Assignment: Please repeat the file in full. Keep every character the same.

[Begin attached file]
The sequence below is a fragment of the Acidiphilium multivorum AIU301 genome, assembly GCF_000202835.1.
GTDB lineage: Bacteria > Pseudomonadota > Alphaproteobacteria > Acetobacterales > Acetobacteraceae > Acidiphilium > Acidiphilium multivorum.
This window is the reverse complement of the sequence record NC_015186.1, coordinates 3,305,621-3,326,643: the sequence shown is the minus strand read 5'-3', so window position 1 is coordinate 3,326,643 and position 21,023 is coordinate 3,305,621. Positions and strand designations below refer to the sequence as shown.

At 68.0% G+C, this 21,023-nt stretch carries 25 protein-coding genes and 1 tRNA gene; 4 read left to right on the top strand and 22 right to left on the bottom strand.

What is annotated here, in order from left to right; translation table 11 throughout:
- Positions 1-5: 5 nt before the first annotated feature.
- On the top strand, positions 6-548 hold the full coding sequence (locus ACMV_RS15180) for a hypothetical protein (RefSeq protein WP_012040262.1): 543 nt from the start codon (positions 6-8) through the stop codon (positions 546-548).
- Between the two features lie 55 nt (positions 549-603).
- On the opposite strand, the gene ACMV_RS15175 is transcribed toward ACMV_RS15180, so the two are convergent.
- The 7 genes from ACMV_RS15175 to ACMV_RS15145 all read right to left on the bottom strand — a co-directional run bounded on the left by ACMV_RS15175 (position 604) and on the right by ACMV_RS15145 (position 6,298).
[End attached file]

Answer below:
The sequence below is a fragment of the Acidiphilium multivorum AIU301 genome, assembly GCF_000202835.1.
GTDB lineage: Bacteria > Pseudomonadota > Alphaproteobacteria > Acetobacterales > Acetobacteraceae > Acidiphilium > Acidiphilium multivorum.
This window is the reverse complement of the sequence record NC_015186.1, coordinates 3,305,621-3,326,643: the sequence shown is the minus strand read 5'-3', so window position 1 is coordinate 3,326,643 and position 21,023 is coordinate 3,305,621. Positions and strand designations below refer to the sequence as shown.

At 68.0% G+C, this 21,023-nt stretch carries 25 protein-coding genes and 1 tRNA gene; 4 read left to right on the top strand and 22 right to left on the bottom strand.

What is annotated here, in order from left to right; translation table 11 throughout:
- Positions 1-5: 5 nt before the first annotated feature.
- On the top strand, positions 6-548 hold the full coding sequence (locus ACMV_RS15180) for a hypothetical protein (RefSeq protein WP_012040262.1): 543 nt from the start codon (positions 6-8) through the stop codon (positions 546-548).
- Between the two features lie 55 nt (positions 549-603).
- On the opposite strand, the gene ACMV_RS15175 is transcribed toward ACMV_RS15180, so the two are convergent.
- The 7 genes from ACMV_RS15175 to ACMV_RS15145 all read right to left on the bottom strand — a co-directional run bounded on the left by ACMV_RS15175 (position 604) and on the right by ACMV_RS15145 (position 6,298).